...in a very obvious, very visible state of (shall we say) distress?
Since you're here, I'll tell you, though I'm wavering between saying "it's been that kind of day," which it has...
...and just yammering on, and on, and on in a slightly choked voice, punctuated by frequent eye-wipings.
It's mainly because I started my Christmas shopping today. Finished it, too.
I realized that two places I'll be this weekend will have Marines (God bless them) working their annual toy drive. This is a cool thing, and I would sooner be savaged by a squadron of demented marmosets than show up toy-less.
So I set off for the nearest toy emporium in a pretty good mood, even though I am somewhat budgetarily challenged right now and couldn't go overboard with the purchases.
And I was quite enjoying myself as I went down the aisles. I'm not the type who would buy any kid "Little Miss's First PDA," or "My First Cell Phone," or any of that crap. No way. I was determined to buy the kind of toys that grabbed me when I was a Tiny Yoot: things that do silly stuff, that let you weave webs of imagination around them, that cause your basic little-kid belly laughs.
PARENTHETICAL THOUGHT: I'm not advocating "educational" toys. The closest thing to that I remember from childhood was the Colorforms set one of my sisters was given one year. I'm talking about Slinky toys, Etch-a-Sketches, weird-looking animal toys that feel good when you cuddle them and make stupid noises when you squeeze 'em. The kind of stuff I dug playing with at Age Six and, when no one's looking, still dig.
One nice side benefit of such goodies is that they're inexpensive. So instead of buying one of the latest Elmo dolls (which are clever enough but, once you've pushed in the right spot, aren't interactive at all), I could stock up on several of your basic hey-it's-for-a-little-kid-so-let-him/her-be-a-little-kid-damnit! toys.
And I did.
I walked out of the store smiling, dropped a few bucks -- there goes the single-malt -- in the Salvation Army kettle, and almost made it back to my car before depression hit me like a full clip of 9mm hollow-points.
That, friends and neighbors, is the extent of my Christmas shopping for 2006. And I won't even be there when the gifts are given/opened
There are several people to whom I would love to give gifts. Some might be slightly embarrassed by such a display of friendship/affection, at least one would throw whatever I gave right back in my face, and the rest are people who would, I suspect, feel guilty because they didn't get me anything.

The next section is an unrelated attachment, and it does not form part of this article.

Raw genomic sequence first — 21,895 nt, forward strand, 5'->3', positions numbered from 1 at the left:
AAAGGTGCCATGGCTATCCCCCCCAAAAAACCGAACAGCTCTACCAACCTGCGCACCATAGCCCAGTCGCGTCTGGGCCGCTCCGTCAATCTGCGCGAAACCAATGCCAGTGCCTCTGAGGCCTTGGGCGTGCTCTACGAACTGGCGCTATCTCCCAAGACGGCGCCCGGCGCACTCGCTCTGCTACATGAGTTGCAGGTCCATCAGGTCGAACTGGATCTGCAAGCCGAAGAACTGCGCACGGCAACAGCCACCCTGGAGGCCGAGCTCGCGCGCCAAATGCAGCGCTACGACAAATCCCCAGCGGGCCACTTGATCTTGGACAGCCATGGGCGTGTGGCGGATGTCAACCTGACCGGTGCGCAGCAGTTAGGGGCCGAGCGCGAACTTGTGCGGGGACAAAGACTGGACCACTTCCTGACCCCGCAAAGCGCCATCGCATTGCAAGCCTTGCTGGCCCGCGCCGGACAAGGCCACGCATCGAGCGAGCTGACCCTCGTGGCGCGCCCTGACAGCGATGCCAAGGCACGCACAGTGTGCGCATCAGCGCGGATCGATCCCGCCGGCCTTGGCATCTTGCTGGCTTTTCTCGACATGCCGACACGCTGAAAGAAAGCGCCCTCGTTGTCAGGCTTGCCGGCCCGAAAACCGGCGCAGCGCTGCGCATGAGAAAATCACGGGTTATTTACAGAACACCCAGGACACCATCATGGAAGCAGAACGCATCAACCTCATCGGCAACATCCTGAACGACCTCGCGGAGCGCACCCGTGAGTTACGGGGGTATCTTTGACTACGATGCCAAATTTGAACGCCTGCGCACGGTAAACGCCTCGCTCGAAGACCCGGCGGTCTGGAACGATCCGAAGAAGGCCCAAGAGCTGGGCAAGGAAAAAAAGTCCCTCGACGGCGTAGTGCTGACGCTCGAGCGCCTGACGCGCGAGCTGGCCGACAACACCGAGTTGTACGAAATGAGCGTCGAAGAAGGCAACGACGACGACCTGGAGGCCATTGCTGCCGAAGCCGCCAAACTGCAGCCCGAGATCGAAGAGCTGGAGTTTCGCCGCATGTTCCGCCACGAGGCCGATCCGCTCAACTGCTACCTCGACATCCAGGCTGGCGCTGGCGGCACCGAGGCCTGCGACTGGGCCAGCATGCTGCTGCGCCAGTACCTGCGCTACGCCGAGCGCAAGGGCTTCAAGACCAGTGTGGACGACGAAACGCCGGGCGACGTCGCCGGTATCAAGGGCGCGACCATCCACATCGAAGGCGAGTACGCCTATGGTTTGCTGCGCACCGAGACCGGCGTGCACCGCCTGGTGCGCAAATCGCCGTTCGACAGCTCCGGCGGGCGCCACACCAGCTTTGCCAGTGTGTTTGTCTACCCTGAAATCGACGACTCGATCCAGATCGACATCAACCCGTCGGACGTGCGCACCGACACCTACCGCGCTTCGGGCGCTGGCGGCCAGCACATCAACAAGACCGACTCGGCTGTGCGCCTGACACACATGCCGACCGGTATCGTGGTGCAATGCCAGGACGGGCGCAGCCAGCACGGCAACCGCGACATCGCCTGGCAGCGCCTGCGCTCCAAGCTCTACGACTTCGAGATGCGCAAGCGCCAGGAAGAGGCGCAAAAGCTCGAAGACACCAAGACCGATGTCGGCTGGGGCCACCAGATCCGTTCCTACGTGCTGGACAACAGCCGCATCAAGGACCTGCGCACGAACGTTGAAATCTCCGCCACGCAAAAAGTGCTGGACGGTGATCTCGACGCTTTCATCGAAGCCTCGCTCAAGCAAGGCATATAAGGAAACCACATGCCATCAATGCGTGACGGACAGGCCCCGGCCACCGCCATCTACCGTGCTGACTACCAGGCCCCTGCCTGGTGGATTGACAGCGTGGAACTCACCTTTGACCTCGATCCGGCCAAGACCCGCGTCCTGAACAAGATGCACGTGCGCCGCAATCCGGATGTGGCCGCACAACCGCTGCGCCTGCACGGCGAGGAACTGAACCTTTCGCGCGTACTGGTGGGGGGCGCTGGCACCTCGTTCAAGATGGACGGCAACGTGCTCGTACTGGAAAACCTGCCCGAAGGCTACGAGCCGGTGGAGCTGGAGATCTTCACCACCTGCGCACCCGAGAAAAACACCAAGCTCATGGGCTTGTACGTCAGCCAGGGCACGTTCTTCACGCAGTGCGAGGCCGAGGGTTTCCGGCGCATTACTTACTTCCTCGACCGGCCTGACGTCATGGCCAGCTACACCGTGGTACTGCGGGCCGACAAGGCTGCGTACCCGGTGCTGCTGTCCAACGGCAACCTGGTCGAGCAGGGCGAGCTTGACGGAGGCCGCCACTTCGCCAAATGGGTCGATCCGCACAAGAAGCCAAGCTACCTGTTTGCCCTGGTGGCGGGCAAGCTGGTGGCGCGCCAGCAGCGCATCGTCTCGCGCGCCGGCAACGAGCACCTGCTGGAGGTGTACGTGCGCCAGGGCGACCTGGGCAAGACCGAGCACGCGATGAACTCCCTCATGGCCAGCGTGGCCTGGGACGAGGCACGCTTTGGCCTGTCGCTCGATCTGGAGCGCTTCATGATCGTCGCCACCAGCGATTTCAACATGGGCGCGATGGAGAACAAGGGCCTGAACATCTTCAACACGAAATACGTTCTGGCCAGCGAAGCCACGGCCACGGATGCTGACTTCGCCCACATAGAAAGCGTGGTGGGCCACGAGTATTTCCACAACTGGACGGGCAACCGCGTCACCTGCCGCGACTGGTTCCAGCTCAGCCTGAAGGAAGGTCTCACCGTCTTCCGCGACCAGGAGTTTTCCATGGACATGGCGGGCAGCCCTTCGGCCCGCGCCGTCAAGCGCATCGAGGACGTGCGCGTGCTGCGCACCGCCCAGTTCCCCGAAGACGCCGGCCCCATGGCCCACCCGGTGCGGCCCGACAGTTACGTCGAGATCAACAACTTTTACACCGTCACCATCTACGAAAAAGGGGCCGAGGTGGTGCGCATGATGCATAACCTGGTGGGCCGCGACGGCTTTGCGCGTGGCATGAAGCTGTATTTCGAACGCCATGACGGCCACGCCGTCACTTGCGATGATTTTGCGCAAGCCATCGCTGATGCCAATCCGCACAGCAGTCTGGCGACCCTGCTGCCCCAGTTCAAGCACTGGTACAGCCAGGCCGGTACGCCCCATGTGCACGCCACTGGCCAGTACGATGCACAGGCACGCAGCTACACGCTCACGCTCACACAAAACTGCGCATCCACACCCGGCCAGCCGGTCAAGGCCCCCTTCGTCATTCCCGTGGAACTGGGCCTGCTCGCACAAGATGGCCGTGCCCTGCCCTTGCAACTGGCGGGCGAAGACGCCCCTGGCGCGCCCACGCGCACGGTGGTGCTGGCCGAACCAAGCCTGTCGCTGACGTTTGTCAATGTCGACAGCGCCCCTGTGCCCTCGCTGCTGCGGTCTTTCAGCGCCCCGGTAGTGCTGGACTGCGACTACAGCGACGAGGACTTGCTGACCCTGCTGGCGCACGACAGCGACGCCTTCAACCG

Which isn't the point.
Nor, let me me hasten to explain, is money the issue. Granted, gifts that people need can be pricey. So, too, can gifts of intangibles such as love and safety. I'd do my best, in any case.
The big issue for me is that I love to give, and this is the season for really getting with the program. The last time I cared if I got fancy presents was more than 40 years ago; since then, it has not mattered to me if I received anything.
I just want to give.
A year ago, I envisioned a much different Christmas, 2006. I won't bore you with the details; suffice it to say I would have had plenty of opportunity to exercise this particular perversion. Whether the budget allowed for gifts that were massive and expensive or funny items from the 99-Cent Store, they would have been given in a loving, warm environment. The whole "family and friends" bit.
Didn't happen. Isn't going to happen.
I hope I've recovered in time to face the Marines tomorrow. I hope the kids they take the toys to get some pleasure from them, too. I know they will. They're kids, and they respond to even the smallest expressions of love.
And I hope the rest of you have a holiday filled with all the love, warmth, joy and sharing I thought I'd be enjoying (and, yes, was promised, but let's not go there) this year.
I don't belong here. The pelicans are flying West for the winter. What's up with that?
3 hours ago